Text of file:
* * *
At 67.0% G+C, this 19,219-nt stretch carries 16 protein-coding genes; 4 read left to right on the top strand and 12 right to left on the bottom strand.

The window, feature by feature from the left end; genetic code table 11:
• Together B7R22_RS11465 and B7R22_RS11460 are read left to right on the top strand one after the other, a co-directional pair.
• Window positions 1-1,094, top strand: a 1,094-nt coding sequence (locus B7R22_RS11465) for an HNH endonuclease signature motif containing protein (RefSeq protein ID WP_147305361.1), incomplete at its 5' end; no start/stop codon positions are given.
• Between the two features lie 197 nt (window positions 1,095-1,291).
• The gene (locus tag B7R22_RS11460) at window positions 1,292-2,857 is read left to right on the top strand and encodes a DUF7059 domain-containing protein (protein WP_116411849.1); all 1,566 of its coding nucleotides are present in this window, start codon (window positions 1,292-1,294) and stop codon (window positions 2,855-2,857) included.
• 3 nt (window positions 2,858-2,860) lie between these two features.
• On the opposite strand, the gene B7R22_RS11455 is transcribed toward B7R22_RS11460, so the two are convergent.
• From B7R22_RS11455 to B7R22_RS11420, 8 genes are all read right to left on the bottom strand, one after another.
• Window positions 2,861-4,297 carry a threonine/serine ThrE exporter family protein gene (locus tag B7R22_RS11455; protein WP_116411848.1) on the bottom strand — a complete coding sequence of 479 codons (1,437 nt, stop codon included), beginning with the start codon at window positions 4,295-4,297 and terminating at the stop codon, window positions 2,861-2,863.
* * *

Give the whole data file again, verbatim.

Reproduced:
At 67.0% G+C, this 19,219-nt stretch carries 16 protein-coding genes; 4 read left to right on the top strand and 12 right to left on the bottom strand.

The window, feature by feature from the left end; genetic code table 11:
• Together B7R22_RS11465 and B7R22_RS11460 are read left to right on the top strand one after the other, a co-directional pair.
• Window positions 1-1,094, top strand: a 1,094-nt coding sequence (locus B7R22_RS11465) for an HNH endonuclease signature motif containing protein (RefSeq protein ID WP_147305361.1), incomplete at its 5' end; no start/stop codon positions are given.
• Between the two features lie 197 nt (window positions 1,095-1,291).
• The gene (locus tag B7R22_RS11460) at window positions 1,292-2,857 is read left to right on the top strand and encodes a DUF7059 domain-containing protein (protein WP_116411849.1); all 1,566 of its coding nucleotides are present in this window, start codon (window positions 1,292-1,294) and stop codon (window positions 2,855-2,857) included.
• 3 nt (window positions 2,858-2,860) lie between these two features.
• On the opposite strand, the gene B7R22_RS11455 is transcribed toward B7R22_RS11460, so the two are convergent.
• From B7R22_RS11455 to B7R22_RS11420, 8 genes are all read right to left on the bottom strand, one after another.
• Window positions 2,861-4,297 carry a threonine/serine ThrE exporter family protein gene (locus tag B7R22_RS11455; protein WP_116411848.1) on the bottom strand — a complete coding sequence of 479 codons (1,437 nt, stop codon included), beginning with the start codon at window positions 4,295-4,297 and terminating at the stop codon, window positions 2,861-2,863.